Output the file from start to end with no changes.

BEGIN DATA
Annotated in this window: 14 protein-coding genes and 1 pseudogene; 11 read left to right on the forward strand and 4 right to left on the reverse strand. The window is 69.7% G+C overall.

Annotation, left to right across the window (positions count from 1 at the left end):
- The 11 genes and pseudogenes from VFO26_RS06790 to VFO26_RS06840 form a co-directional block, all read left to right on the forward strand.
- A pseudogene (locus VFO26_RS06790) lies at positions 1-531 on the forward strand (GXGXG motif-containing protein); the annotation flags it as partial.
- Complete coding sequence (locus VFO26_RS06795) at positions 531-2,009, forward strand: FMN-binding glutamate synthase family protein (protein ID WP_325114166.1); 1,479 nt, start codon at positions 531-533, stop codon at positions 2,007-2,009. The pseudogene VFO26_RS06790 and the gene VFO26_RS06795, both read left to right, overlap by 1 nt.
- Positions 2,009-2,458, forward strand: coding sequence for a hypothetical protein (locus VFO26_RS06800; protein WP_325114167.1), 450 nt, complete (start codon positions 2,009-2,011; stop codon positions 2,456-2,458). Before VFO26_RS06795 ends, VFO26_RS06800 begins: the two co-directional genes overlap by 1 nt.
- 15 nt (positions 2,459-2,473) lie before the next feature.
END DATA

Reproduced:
Annotated in this window: 14 protein-coding genes and 1 pseudogene; 11 read left to right on the forward strand and 4 right to left on the reverse strand. The window is 69.7% G+C overall.

Annotation, left to right across the window (positions count from 1 at the left end):
- The 11 genes and pseudogenes from VFO26_RS06790 to VFO26_RS06840 form a co-directional block, all read left to right on the forward strand.
- A pseudogene (locus VFO26_RS06790) lies at positions 1-531 on the forward strand (GXGXG motif-containing protein); the annotation flags it as partial.
- Complete coding sequence (locus VFO26_RS06795) at positions 531-2,009, forward strand: FMN-binding glutamate synthase family protein (protein ID WP_325114166.1); 1,479 nt, start codon at positions 531-533, stop codon at positions 2,007-2,009. The pseudogene VFO26_RS06790 and the gene VFO26_RS06795, both read left to right, overlap by 1 nt.
- Positions 2,009-2,458, forward strand: coding sequence for a hypothetical protein (locus VFO26_RS06800; protein WP_325114167.1), 450 nt, complete (start codon positions 2,009-2,011; stop codon positions 2,456-2,458). Before VFO26_RS06795 ends, VFO26_RS06800 begins: the two co-directional genes overlap by 1 nt.
- 15 nt (positions 2,459-2,473) lie before the next feature.